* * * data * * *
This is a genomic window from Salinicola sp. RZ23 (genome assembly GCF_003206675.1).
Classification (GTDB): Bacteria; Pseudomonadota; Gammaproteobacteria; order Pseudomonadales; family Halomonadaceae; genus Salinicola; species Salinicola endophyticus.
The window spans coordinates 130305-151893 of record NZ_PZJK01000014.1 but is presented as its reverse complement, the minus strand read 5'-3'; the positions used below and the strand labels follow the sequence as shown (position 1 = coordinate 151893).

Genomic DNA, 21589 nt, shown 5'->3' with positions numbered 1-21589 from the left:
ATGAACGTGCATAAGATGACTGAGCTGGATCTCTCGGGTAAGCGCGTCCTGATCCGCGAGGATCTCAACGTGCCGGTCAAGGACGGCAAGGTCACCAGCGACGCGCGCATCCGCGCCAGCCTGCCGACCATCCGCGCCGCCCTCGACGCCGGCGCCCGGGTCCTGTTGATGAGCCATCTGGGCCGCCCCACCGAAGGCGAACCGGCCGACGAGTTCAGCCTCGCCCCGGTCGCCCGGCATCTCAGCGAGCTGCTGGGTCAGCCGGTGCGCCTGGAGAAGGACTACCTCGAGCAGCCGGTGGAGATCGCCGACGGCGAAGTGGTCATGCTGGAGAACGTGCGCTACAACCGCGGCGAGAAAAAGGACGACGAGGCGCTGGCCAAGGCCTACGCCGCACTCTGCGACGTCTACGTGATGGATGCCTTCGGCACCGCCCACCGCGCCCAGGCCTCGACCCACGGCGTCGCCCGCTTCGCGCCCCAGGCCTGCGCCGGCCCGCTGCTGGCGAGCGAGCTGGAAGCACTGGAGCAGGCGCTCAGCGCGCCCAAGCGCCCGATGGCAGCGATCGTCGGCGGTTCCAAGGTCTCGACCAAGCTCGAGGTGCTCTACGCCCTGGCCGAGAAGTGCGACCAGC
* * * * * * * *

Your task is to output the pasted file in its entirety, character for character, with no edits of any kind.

This is a genomic window from Salinicola sp. RZ23 (genome assembly GCF_003206675.1).
Classification (GTDB): Bacteria; Pseudomonadota; Gammaproteobacteria; order Pseudomonadales; family Halomonadaceae; genus Salinicola; species Salinicola endophyticus.
The window spans coordinates 130305-151893 of record NZ_PZJK01000014.1 but is presented as its reverse complement, the minus strand read 5'-3'; the positions used below and the strand labels follow the sequence as shown (position 1 = coordinate 151893).

Genomic DNA, 21589 nt, shown 5'->3' with positions numbered 1-21589 from the left:
ATGAACGTGCATAAGATGACTGAGCTGGATCTCTCGGGTAAGCGCGTCCTGATCCGCGAGGATCTCAACGTGCCGGTCAAGGACGGCAAGGTCACCAGCGACGCGCGCATCCGCGCCAGCCTGCCGACCATCCGCGCCGCCCTCGACGCCGGCGCCCGGGTCCTGTTGATGAGCCATCTGGGCCGCCCCACCGAAGGCGAACCGGCCGACGAGTTCAGCCTCGCCCCGGTCGCCCGGCATCTCAGCGAGCTGCTGGGTCAGCCGGTGCGCCTGGAGAAGGACTACCTCGAGCAGCCGGTGGAGATCGCCGACGGCGAAGTGGTCATGCTGGAGAACGTGCGCTACAACCGCGGCGAGAAAAAGGACGACGAGGCGCTGGCCAAGGCCTACGCCGCACTCTGCGACGTCTACGTGATGGATGCCTTCGGCACCGCCCACCGCGCCCAGGCCTCGACCCACGGCGTCGCCCGCTTCGCGCCCCAGGCCTGCGCCGGCCCGCTGCTGGCGAGCGAGCTGGAAGCACTGGAGCAGGCGCTCAGCGCGCCCAAGCGCCCGATGGCAGCGATCGTCGGCGGTTCCAAGGTCTCGACCAAGCTCGAGGTGCTCTACGCCCTGGCCGAGAAGTGCGACCAGC